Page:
With thousands of kilometres of road and rail, a wide sea network stretching across the 2,800km coastline and some of the busiest domestic air routes in the world, South Africa’s freight and logistics industry is unsurprisingly one of the biggest contributors to the country’s GDP.
However, because the industry is rooted in other sectors, the full extent of this contribution is often hidden from plain view.
Vehicle tracking and fleet management group Ctrack has now teamed up with economic experts at Economists.co.za to compile South Africa’s first freight and logistics tracker, which has for the first time painted a clearer picture of how big this industry actually is.
According to Stellenbosch University and the World Bank, the cost of South African logistics is estimated to be 11.8% of Gross Domestic Product.
Total turnover for the logistics industry for enterprises only involved in mining, retail and manufacturing, was estimated to be R274 billion in 2018.
“However, warehousing, road freight and even pipeline volumes, are often not categorised as logistics,” Ctrack said.
“For example, when major retailers like Shoprite or Pick ‘n Pay transport and store goods, the transported volumes are listed under the retail category. Retailers like these see transportation as a cost centre and any savings they make would be categorised as retail savings. Similarly, when a steel manufacturer delivers steel, the value add of the transportation is measured under manufacturing.”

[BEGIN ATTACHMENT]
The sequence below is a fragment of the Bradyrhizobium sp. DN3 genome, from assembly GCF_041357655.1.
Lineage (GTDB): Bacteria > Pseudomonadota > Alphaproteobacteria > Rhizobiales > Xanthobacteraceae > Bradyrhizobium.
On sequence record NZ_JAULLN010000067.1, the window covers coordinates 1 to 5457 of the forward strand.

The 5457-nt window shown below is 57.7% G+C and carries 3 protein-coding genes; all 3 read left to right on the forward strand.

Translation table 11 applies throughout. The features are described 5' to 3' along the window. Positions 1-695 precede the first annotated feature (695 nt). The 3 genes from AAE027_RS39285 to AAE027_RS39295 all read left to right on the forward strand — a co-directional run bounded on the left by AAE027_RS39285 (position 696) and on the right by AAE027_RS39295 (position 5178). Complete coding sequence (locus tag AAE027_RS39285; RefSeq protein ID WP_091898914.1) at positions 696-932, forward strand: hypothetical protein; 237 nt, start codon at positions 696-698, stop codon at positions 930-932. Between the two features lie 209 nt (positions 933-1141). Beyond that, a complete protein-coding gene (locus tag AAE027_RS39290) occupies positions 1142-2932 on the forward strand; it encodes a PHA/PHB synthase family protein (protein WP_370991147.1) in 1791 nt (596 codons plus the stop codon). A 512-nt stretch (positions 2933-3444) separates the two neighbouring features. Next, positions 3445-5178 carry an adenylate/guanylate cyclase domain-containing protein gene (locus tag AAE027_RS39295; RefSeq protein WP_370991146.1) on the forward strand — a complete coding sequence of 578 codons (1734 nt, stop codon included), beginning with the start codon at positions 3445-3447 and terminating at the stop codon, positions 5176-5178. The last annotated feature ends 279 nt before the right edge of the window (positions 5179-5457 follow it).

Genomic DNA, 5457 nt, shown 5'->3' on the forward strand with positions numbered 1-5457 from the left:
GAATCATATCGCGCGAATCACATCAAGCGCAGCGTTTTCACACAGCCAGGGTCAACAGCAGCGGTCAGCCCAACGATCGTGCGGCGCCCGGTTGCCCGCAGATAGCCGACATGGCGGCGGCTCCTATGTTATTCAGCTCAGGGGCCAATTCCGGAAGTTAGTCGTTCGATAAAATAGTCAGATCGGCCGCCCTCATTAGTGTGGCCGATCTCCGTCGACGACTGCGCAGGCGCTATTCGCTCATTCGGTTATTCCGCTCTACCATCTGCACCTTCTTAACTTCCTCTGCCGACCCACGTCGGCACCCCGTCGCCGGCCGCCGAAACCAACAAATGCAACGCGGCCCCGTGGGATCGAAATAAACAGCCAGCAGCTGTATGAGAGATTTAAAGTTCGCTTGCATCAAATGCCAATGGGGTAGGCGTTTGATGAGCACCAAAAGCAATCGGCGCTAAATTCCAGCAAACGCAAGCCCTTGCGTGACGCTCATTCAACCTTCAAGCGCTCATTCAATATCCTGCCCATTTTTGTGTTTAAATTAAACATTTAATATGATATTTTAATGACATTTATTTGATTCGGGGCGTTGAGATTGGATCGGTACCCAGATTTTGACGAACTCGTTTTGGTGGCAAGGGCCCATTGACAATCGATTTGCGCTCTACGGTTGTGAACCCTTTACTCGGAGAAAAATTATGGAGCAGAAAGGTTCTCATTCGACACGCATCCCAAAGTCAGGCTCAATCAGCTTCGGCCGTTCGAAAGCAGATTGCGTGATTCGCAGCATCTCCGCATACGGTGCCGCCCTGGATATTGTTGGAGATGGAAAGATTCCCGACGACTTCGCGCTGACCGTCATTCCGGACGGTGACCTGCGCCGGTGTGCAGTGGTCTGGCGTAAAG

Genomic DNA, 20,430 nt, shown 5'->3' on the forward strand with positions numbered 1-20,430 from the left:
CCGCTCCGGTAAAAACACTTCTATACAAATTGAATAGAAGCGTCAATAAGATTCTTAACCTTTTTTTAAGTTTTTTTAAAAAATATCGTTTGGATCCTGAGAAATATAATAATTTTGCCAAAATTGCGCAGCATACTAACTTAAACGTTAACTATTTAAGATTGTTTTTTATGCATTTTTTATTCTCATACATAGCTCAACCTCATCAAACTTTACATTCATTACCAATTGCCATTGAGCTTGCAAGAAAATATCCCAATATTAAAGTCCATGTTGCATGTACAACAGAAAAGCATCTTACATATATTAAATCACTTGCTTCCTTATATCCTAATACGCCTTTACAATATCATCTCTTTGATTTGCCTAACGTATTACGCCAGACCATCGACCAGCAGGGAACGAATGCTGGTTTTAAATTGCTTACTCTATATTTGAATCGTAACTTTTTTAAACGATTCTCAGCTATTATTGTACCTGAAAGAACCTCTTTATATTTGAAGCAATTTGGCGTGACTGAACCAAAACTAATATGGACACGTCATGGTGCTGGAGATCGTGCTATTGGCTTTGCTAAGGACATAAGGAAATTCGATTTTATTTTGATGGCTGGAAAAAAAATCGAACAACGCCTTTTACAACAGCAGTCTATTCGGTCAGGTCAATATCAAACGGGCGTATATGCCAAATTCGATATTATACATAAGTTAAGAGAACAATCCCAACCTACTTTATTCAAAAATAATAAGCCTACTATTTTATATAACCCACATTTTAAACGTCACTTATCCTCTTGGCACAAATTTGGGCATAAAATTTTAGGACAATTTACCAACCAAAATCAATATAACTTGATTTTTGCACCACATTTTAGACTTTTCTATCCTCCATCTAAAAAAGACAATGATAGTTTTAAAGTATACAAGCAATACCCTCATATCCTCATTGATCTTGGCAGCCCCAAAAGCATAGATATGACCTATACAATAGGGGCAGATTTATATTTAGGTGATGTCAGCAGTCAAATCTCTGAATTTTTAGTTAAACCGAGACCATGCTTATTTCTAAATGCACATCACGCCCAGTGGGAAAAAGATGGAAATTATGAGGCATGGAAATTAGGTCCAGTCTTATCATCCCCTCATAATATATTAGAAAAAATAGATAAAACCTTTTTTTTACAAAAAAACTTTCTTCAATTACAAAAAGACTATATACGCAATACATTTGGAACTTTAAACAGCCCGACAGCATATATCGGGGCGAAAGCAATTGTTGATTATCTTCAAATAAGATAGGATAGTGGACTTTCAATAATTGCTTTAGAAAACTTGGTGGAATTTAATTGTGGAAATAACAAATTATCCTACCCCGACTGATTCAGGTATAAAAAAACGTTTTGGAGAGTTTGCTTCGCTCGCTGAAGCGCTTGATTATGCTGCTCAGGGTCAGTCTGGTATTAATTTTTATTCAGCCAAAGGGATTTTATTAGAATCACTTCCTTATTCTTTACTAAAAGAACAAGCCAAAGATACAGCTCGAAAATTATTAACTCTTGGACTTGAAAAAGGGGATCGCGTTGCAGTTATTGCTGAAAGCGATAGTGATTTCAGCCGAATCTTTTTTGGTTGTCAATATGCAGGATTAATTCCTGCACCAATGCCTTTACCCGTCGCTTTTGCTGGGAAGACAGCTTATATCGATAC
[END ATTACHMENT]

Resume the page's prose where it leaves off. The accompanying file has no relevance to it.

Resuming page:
“There is also overlap between sea freight and cargo handling and the same is true of air cargo. Sometimes cargo spends time at the country’s ports and is charged storage or handling fees,” it said.
This means the country’s entire logistics sector is far more extensive than the estimated R274 billion, and is probably far closer to R480 billion, the group said.
State of logistics and freight in South Africa
According to the research, which is currently based on the limited resources available, South Africa’s total logistics volumes rose 3.1% in July 2019 compared to the same time last year.
This recovery is attributed to more stable electricity supply from Eskom, and largely driven by the country’s land transport sector, which is up 4.6% on last year.
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Staff Writer – 31 August 2019